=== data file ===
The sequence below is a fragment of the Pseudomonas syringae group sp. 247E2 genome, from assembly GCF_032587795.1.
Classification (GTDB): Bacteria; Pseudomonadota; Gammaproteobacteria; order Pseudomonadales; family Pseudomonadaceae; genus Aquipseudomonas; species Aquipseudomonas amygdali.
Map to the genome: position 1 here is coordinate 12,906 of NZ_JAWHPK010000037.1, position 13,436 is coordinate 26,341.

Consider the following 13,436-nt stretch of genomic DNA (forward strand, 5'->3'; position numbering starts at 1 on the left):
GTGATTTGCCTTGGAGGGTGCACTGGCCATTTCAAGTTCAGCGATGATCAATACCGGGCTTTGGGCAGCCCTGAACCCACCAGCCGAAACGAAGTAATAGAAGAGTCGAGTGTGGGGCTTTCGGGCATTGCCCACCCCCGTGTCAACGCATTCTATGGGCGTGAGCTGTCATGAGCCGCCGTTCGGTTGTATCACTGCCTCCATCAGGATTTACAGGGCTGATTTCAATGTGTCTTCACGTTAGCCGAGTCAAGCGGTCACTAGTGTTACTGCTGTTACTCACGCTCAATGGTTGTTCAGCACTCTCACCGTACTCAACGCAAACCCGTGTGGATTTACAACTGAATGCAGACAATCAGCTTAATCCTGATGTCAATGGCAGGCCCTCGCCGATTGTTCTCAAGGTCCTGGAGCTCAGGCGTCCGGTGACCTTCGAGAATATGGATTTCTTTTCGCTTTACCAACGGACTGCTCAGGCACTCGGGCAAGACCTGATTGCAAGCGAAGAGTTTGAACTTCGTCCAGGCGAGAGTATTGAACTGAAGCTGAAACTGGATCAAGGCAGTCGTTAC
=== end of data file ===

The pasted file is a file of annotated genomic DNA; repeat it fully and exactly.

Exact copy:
The sequence below is a fragment of the Pseudomonas syringae group sp. 247E2 genome, from assembly GCF_032587795.1.
Classification (GTDB): Bacteria; Pseudomonadota; Gammaproteobacteria; order Pseudomonadales; family Pseudomonadaceae; genus Aquipseudomonas; species Aquipseudomonas amygdali.
Map to the genome: position 1 here is coordinate 12,906 of NZ_JAWHPK010000037.1, position 13,436 is coordinate 26,341.

Consider the following 13,436-nt stretch of genomic DNA (forward strand, 5'->3'; position numbering starts at 1 on the left):
GTGATTTGCCTTGGAGGGTGCACTGGCCATTTCAAGTTCAGCGATGATCAATACCGGGCTTTGGGCAGCCCTGAACCCACCAGCCGAAACGAAGTAATAGAAGAGTCGAGTGTGGGGCTTTCGGGCATTGCCCACCCCCGTGTCAACGCATTCTATGGGCGTGAGCTGTCATGAGCCGCCGTTCGGTTGTATCACTGCCTCCATCAGGATTTACAGGGCTGATTTCAATGTGTCTTCACGTTAGCCGAGTCAAGCGGTCACTAGTGTTACTGCTGTTACTCACGCTCAATGGTTGTTCAGCACTCTCACCGTACTCAACGCAAACCCGTGTGGATTTACAACTGAATGCAGACAATCAGCTTAATCCTGATGTCAATGGCAGGCCCTCGCCGATTGTTCTCAAGGTCCTGGAGCTCAGGCGTCCGGTGACCTTCGAGAATATGGATTTCTTTTCGCTTTACCAACGGACTGCTCAGGCACTCGGGCAAGACCTGATTGCAAGCGAAGAGTTTGAACTTCGTCCAGGCGAGAGTATTGAACTGAAGCTGAAACTGGATCAAGGCAGTCGTTAC